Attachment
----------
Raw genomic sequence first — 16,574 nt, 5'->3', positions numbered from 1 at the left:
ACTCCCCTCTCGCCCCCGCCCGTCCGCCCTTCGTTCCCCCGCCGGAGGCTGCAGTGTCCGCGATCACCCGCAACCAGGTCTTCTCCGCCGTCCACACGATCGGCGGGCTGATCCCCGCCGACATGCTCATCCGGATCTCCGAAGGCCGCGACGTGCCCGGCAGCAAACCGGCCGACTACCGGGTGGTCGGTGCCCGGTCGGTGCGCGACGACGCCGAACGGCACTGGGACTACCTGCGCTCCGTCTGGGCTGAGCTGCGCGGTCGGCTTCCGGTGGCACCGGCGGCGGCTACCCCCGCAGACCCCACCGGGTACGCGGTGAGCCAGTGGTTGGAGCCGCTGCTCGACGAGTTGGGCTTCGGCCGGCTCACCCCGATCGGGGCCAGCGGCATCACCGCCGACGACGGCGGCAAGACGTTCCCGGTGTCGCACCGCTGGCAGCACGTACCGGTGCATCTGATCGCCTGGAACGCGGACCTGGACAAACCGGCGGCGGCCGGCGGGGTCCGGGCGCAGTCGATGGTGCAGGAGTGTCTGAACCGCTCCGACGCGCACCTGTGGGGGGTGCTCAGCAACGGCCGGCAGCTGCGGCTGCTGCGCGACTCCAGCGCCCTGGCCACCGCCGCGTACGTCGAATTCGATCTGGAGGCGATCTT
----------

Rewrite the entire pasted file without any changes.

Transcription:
Raw genomic sequence first — 16,574 nt, 5'->3', positions numbered from 1 at the left:
ACTCCCCTCTCGCCCCCGCCCGTCCGCCCTTCGTTCCCCCGCCGGAGGCTGCAGTGTCCGCGATCACCCGCAACCAGGTCTTCTCCGCCGTCCACACGATCGGCGGGCTGATCCCCGCCGACATGCTCATCCGGATCTCCGAAGGCCGCGACGTGCCCGGCAGCAAACCGGCCGACTACCGGGTGGTCGGTGCCCGGTCGGTGCGCGACGACGCCGAACGGCACTGGGACTACCTGCGCTCCGTCTGGGCTGAGCTGCGCGGTCGGCTTCCGGTGGCACCGGCGGCGGCTACCCCCGCAGACCCCACCGGGTACGCGGTGAGCCAGTGGTTGGAGCCGCTGCTCGACGAGTTGGGCTTCGGCCGGCTCACCCCGATCGGGGCCAGCGGCATCACCGCCGACGACGGCGGCAAGACGTTCCCGGTGTCGCACCGCTGGCAGCACGTACCGGTGCATCTGATCGCCTGGAACGCGGACCTGGACAAACCGGCGGCGGCCGGCGGGGTCCGGGCGCAGTCGATGGTGCAGGAGTGTCTGAACCGCTCCGACGCGCACCTGTGGGGGGTGCTCAGCAACGGCCGGCAGCTGCGGCTGCTGCGCGACTCCAGCGCCCTGGCCACCGCCGCGTACGTCGAATTCGATCTGGAGGCGATCTT